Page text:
The installation procedure itself is straightforward, at least for the Arai Quantum X. Pop some of the internal padding out of place, add some sticky Velcro for the earphones, run a wire forward for the mic attachment inside the chinbar, and run the wire for the antenna into the top of the helmet, under the padding.
Snap the 10U’s collar into place, lock the control module into place, and you’re in business. You can snap the padding back into place once you’ve installed the system.
I’ve seen different installation configurations for the two-button control module. For some helmets, it installs under the visor. To use the buttons, you’d have to lift the visor.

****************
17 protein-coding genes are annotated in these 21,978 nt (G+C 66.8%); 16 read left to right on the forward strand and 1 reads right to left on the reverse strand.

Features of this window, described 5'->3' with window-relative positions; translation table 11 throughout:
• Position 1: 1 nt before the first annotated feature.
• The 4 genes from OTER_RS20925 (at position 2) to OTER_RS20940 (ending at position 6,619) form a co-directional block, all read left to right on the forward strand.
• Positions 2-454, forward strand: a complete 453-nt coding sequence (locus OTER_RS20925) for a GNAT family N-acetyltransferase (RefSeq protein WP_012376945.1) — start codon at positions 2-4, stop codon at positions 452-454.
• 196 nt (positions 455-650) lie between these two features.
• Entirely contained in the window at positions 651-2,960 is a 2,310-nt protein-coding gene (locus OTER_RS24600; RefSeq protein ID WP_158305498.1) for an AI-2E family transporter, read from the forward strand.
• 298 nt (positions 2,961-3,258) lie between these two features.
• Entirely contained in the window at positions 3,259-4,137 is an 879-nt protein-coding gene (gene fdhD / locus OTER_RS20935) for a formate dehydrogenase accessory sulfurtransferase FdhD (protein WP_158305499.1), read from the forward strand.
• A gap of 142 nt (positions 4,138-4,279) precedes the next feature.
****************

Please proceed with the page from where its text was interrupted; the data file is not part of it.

The advantage to this configuration is that the buttons aren’t sticking out in the airflow, creating wind noise, and if you like to use the voice-activated controls, you won’t need to use the buttons that frequently anyway.
However, for my Arai, I installed the buttons on the outside of the helmet. They’re fairly unobtrusive, so I don’t think this would be a major disadvantage over the more streamlined installation on Schuberth and Shoei helmets.
Before you use it, make sure you connect the 10U to your computer to update the firmware. It will most likely need to be updated, and the changes can considerably improve the unit’s usability. At time of writing, the latest firmware update adds a simplified configuration menu, improved volume control, and general inter-device connectivity improvements.
The 10U can connect to three other units at the same time, for four-way communication. It can even connect to non-Sena units via Bluetooth 4.1 (very handy!), and connectivity range is supposedly more than 1.5 kilometres (or one mile, if you’re American) under ideal conditions. Radio and talk time is up to 10 hours.